After I broke down over draining my savings account, see Monday #001, I did what any other Type A / perfectionist would do and got out my favorite pen & notebook.
If I got myself into this mess, I needed to get myself out.
It was time to game plan my debt exit strategy. Complete with feverish writing, math equations and diagrams.
I’ve struggled with budgets for the last 5 years because my business revenue has ranged from $1,137 to $12,360 each month. (From there I pay taxes, my business expenses and then myself.) It’s hard to plan ahead when there’s so much range — at least this is the excuse that I tell myself.
So I put budgeting on the list of things to figure out after I get a few easier victories. I knew that right now I wanted to start by lowering my expenses.
The math is simple — spend less than what you make.
Yeah, yeah, yeah. I know that, but I have yet to put it into practice. This time I wrote it down in my notebook and stared at the sentence for a few moments. Admitting to myself that I wasn’t spending responsibly hurt more than a little bit.
With that tough love, I acknowledged the pain and stress not being in charge of my money was adding to my life. As someone who suffers from chronic migraines and daily headaches, the last thing that I want to add to my life is stress or pain. It was time to take action towards not being a part of the problem.
I wiped my tears and decided to start small enough that it felt doable while also picking something that would be better for my health. Cutting out Diet Coke.
I know. I know. Is that really small enough?
The addiction to soda is real. Very real. And with caffeine helping my daily pain, I clung tightly to my ability to drink a Diet Coke when I wanted. But what started as one can when I needed relief turned into 2, 3, 4 cans of the stuff a day and 2-3 bottles on the weekends.
One bottle at the gas station down the street is $1.99.
Don’t ask me how I know this. (It’s cause I buy them all the flipping time.) And while I wasn’t buying those $2 bottles every single day, the BP charges on my credit card showed it was happening way too often.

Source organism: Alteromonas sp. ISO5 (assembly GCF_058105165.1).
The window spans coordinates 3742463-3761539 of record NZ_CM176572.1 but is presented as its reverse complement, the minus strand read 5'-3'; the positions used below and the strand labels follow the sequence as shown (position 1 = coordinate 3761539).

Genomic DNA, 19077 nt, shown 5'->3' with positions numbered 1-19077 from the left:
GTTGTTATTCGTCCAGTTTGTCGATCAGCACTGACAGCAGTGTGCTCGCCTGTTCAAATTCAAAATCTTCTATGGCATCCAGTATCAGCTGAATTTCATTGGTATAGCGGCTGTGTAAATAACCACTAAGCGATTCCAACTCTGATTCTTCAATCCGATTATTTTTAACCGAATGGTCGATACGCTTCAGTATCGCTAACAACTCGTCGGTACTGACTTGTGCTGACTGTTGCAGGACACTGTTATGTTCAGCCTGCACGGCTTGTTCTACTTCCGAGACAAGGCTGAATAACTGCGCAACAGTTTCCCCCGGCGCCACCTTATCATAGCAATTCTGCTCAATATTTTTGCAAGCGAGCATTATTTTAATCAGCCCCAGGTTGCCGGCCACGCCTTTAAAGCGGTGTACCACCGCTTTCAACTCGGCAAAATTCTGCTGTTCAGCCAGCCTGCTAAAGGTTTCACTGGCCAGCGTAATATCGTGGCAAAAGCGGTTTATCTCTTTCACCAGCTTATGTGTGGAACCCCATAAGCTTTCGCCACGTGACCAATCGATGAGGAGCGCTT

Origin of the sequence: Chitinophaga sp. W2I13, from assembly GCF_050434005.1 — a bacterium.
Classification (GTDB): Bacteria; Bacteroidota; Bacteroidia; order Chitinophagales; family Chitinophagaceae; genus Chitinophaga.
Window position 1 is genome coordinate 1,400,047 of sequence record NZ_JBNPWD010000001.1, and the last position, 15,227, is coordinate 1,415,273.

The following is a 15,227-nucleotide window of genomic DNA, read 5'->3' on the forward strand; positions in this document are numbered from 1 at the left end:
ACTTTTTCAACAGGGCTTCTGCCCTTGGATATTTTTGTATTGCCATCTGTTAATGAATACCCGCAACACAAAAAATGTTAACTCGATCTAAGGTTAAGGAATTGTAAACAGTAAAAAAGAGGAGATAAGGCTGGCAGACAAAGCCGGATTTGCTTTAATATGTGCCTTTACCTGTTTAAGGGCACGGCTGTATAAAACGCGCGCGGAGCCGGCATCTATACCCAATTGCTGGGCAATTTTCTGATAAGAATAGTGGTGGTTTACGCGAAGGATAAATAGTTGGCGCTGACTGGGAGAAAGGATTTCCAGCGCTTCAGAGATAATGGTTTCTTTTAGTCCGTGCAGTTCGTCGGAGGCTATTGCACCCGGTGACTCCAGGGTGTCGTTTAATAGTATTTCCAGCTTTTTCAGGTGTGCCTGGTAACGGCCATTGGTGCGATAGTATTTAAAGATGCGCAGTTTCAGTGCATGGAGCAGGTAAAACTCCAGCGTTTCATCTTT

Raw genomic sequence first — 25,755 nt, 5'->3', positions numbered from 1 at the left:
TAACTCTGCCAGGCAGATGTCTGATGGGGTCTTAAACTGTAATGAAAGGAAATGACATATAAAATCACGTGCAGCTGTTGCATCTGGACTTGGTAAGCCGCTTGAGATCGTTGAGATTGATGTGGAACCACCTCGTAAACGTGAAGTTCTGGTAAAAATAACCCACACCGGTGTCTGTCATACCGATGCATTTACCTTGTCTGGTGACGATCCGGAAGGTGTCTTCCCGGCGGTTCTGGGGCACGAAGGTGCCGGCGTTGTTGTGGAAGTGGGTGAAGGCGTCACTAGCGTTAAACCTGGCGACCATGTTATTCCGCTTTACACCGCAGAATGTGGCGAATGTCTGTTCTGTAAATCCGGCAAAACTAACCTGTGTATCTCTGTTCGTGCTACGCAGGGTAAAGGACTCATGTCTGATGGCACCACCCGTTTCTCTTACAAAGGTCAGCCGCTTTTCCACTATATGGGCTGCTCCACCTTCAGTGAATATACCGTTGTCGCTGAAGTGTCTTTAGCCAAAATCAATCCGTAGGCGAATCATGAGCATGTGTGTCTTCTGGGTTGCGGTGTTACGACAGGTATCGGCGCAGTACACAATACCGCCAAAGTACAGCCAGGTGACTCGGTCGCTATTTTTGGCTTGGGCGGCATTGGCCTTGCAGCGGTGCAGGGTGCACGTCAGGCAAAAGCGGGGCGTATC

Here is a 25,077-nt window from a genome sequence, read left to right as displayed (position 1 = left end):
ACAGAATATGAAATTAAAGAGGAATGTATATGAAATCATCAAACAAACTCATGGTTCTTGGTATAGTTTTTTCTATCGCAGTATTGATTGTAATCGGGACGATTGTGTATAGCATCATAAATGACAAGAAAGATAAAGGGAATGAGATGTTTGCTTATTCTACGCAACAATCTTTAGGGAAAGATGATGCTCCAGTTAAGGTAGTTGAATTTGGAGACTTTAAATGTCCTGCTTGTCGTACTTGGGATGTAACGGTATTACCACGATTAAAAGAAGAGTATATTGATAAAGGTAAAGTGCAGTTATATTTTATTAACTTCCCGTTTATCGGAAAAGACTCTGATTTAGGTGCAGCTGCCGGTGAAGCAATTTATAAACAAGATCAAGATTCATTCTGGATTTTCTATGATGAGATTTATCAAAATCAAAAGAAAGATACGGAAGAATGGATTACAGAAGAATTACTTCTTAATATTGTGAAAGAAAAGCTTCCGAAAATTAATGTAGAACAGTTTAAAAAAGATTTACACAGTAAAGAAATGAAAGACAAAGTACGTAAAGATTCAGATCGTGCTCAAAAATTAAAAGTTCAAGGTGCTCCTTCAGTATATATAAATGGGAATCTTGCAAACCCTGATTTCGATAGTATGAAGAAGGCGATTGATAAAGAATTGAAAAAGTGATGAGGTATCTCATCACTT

And even with my cheap cases of cans from Costco, it’s not crazy to say I was averaging $3 worth of soda a day, $21 a week or $90 a month.
$90 a month in Diet Coke is equal to $1,080 a year!
I’ll let you in on a secret. My current credit card debt is $1,053. In theory, cutting out soda would cover the debt that I have with a high interest rate in one year. When I laid it out like that, it was an easy decision.
I worked my way down to 1 can a day for a week, when we ran out of soda in the house. I took that as a sign and did the rest of it cold turkey, even though I had planned on trying to water down those small cans for a week or two before cutting the stuff out completely.
It’s been 6 days since my last Diet Coke. While I had some diet soda (that other brand) this last weekend when I went to lunch with my mumsy. I am ready to keep moving forward with not buying the stuff while I save up to pay off my debt.
What has kept me from soda so far?
My number one resource has been caffeinated tea. I used to only drink soda at lunch time and later, never in the mornings. So I start my morning off with some green tea to get my fix well before the cravings hit. I find one cup in the morning and one after lunch works well for me.
When I work out, I’ve been using Fizz Sticks I had leftover from hosting an Arbonne party. It’s another way to get caffeine while also adding 24oz of water to my daily intake. I won’t have these for much longer, but it is helping to kick the habit.
Do you sense a trend yet? It’s all about the water.
Not to be outdone, I have found LaCroix flavors that I love and rely on a can at lunchtime to give me the carbonated pop-top satisfaction my brain needs. I am trying to keep my can consumption to 1 can a day because I know that cases of this stuff ain’t cheap either.
Aside from drinking other options, telling my husband that I don’t want to drink soda anymore helps keep me accountable. Plus he knows not to let any cases sneak into the cart when we go grocery shopping.
The other large factor in me being able to stop drinking this sugary crap is that I had stevia for the first time and reacted terribly to it. My pain jumped to a 7 on the pain scale for two days in a row and I knew it was from the artificial sweetener. It was hard for me not to wonder if even though soda can help with my pain, it wasn’t contributing to the problem.
Et tu, Diet Coke?